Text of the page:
Pericles (Périclès, Prince de Tyr)
William Shakespeare and George Wilkins
Cheek by Jowl
Barbican Silk Street Theatre
Almost every facet of this 100-minute-long production from Cheek by Jowl, a company long renowned for its adventure, is extraordinary, in the literal sense of the word.
Pericles is generally credited to William Shakespeare, while experts readily admit that a significant proportion of the play, probably a majority, was penned by another hand. In this case, moving forces behind the company Declan Donnellan and Nick Ormerod are happy to allow the long forgotten George Wilkins to share in the glory.
While there might be questions about the attribution, nobody is in any doubt that Shakespeare (and Wilkins for that matter) wrote in English, while this touring production is delivered in French with surtitles.
The text for this late work was set in some mythical past time and typically might be expected to run for something in excess of three hours. Viewers may therefore be surprised to see the lights coming up on a deep blue hospital room complete with all mod cons. This contains a bed occupied by a man looking rather like Richard Branson, who seems at best comatose and at worst ready to enter the next world.
The opening features are a kind of dumb show as his specialist meets and explains the latest prognosis to the sick man’s wife as well as his daughter and her partner/husband. Thus far, any connection with Shakespeare’s work is at best tenuous.
What follows is a short, sharp play that runs for a little under 100 minutes and might best be viewed as an abbreviated adaptation rather than a faithful representation of the original.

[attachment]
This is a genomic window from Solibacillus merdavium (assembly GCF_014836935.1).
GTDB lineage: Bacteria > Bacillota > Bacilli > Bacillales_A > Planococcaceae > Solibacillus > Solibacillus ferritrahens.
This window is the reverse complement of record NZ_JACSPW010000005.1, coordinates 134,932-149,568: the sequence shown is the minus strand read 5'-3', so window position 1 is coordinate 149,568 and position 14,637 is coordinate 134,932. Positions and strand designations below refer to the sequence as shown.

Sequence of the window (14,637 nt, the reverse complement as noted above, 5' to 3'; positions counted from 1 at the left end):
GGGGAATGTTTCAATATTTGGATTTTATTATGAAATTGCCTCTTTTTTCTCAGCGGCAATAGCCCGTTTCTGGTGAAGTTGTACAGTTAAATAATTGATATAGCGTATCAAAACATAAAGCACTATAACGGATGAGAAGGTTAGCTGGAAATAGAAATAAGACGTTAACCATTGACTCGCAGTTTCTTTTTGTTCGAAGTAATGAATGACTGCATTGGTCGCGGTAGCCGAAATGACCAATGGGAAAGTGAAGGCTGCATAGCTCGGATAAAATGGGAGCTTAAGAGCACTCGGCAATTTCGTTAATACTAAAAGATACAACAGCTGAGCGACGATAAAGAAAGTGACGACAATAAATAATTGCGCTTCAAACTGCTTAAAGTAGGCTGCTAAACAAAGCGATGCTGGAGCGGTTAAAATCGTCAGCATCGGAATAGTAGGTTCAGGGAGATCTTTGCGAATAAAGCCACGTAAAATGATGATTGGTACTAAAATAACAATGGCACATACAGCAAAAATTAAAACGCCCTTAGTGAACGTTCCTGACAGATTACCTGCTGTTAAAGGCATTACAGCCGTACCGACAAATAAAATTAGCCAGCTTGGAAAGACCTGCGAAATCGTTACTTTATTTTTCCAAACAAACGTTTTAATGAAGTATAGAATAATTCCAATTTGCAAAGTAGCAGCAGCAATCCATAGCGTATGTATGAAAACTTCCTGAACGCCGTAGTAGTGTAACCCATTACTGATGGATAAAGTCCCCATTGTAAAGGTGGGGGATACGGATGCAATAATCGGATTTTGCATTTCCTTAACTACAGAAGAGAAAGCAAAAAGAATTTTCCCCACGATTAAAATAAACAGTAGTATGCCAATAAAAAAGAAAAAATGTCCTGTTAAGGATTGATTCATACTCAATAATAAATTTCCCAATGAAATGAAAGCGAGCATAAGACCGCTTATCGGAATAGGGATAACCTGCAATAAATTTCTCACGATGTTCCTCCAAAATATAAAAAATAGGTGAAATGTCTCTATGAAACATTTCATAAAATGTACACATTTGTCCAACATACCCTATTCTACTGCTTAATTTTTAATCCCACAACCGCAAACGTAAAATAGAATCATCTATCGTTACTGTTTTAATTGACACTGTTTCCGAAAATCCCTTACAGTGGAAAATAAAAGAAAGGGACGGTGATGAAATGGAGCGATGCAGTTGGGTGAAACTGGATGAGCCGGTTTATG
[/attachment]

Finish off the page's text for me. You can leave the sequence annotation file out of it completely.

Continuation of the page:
Even for viewers familiar with the play, it takes some time to tune in and work out what is going on, the use of French adding an additional impediment to one’s efforts to grasp the meaning and enter into the flow of what has always been a fantastical and uncomfortable Problem Play.
After the medical prologue, events take place entirely in the comatose mind of Christophe Grégoire’s Pericles, who like his six fellows takes on multiple roles.
The group then effectively deliver tales from Pericles utilising an expressive acting style, wearing costumes appropriate to their roles as hospital staff, patient or visitor rather than their swashbuckling characters. Indeed, the main indication of the transfer into historical mode is an evocative nautical soundtrack.
The adventures and misfortunes of the Prince of Tyre and his family are thus related in a highly episodical but often exciting and moving style.
In particular, the efforts of his daughter Marina, played by Valentine Catzéflis, to stave off the terrors of prostitution using the kind of sanctity normally only seen on stage in the person of Saint Joan hit all of the right dramatic buttons.
These two performers, along with Camille Cayol who effortlessly switches between good and bad characters bringing each to life, help to turn what, on the surface, could have been very dry and barely intelligible evening into something unusual and unexpectedly satisfying.
Reviewer: Philip Fisher